Why I doped

Retired major-league pitcher Jim Parque confesses to using human-growth hormone, and explains why

It doesn’t get much more raw than this. Jim Parque, a former pitcher with the Chicago White Sox, has written a brutally frank op-ed piece for the Sun-Times which provides a fascinating glimpse at the pressures that drive an athlete to juice. This is no José Canseco tell-all, with the author revelling in his own notoriety. Parque was a journeyman showing a certain amount promise when he shredded his shoulder in 2000; he turned to human growth hormone to rescue his career. He indulges in a certain amount of self-justification, but the forces Parque describes sound real, and if sports leagues are really interested in stopping doping, they should pay attention. “My career was shattered, and I had no real-world job skills,” Parque says. “What was I going to do? I had a family to provide for, a young daughter to raise and no future. For those of you who think all baseball players make bank, the media concentrates on the large salaries marquee players make. Trust me, if I was good enough to make that upper-echelon salary, I would have said, ‘See ya,’ but I needed baseball for my family and for myself. Work harder, you say? Take vitamins and get in better shape? Did it, and I was rewarded with pathetic Triple-A stats, a fastball now in the low 80s and an average high school curveball.”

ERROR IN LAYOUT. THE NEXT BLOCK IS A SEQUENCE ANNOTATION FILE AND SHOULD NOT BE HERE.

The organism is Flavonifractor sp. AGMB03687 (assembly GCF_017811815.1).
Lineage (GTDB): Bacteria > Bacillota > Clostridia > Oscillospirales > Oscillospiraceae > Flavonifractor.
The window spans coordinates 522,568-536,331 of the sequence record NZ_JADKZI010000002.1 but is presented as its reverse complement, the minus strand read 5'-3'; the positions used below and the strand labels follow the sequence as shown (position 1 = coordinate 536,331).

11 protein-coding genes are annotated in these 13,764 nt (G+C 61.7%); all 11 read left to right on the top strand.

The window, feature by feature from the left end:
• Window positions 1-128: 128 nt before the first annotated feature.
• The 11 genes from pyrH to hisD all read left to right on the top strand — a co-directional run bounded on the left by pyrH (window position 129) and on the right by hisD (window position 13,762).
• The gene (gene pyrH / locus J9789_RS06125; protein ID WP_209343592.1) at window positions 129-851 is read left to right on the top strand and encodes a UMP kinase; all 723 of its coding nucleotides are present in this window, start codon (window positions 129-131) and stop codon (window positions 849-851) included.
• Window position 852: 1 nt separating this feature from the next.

Sun Times